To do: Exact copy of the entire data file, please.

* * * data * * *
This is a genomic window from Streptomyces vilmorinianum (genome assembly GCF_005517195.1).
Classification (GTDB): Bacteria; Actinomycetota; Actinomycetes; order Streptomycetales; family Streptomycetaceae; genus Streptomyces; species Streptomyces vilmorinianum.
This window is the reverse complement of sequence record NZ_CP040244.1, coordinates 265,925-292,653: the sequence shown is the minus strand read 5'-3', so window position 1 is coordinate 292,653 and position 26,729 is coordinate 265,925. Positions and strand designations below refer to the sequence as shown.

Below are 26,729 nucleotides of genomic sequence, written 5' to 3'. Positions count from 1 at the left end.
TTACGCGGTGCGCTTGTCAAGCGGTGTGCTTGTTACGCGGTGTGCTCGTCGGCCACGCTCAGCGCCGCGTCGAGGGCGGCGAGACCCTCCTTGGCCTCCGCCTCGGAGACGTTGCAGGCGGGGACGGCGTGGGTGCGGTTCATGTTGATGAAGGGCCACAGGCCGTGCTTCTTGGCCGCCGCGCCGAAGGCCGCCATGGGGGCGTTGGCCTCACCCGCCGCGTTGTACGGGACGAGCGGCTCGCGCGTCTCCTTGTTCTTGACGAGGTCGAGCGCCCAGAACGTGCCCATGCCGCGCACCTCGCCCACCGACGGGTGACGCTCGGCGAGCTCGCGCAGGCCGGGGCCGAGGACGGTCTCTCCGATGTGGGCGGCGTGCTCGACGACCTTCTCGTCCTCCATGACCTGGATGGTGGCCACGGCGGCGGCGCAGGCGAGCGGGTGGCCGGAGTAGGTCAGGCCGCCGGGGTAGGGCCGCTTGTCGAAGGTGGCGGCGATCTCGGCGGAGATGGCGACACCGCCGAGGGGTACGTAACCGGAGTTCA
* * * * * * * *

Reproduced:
This is a genomic window from Streptomyces vilmorinianum (genome assembly GCF_005517195.1).
Classification (GTDB): Bacteria; Actinomycetota; Actinomycetes; order Streptomycetales; family Streptomycetaceae; genus Streptomyces; species Streptomyces vilmorinianum.
This window is the reverse complement of sequence record NZ_CP040244.1, coordinates 265,925-292,653: the sequence shown is the minus strand read 5'-3', so window position 1 is coordinate 292,653 and position 26,729 is coordinate 265,925. Positions and strand designations below refer to the sequence as shown.

Below are 26,729 nucleotides of genomic sequence, written 5' to 3'. Positions count from 1 at the left end.
TTACGCGGTGCGCTTGTCAAGCGGTGTGCTTGTTACGCGGTGTGCTCGTCGGCCACGCTCAGCGCCGCGTCGAGGGCGGCGAGACCCTCCTTGGCCTCCGCCTCGGAGACGTTGCAGGCGGGGACGGCGTGGGTGCGGTTCATGTTGATGAAGGGCCACAGGCCGTGCTTCTTGGCCGCCGCGCCGAAGGCCGCCATGGGGGCGTTGGCCTCACCCGCCGCGTTGTACGGGACGAGCGGCTCGCGCGTCTCCTTGTTCTTGACGAGGTCGAGCGCCCAGAACGTGCCCATGCCGCGCACCTCGCCCACCGACGGGTGACGCTCGGCGAGCTCGCGCAGGCCGGGGCCGAGGACGGTCTCTCCGATGTGGGCGGCGTGCTCGACGACCTTCTCGTCCTCCATGACCTGGATGGTGGCCACGGCGGCGGCGCAGGCGAGCGGGTGGCCGGAGTAGGTCAGGCCGCCGGGGTAGGGCCGCTTGTCGAAGGTGGCGGCGATCTCGGCGGAGATGGCGACACCGCCGAGGGGTACGTAACCGGAGTTCA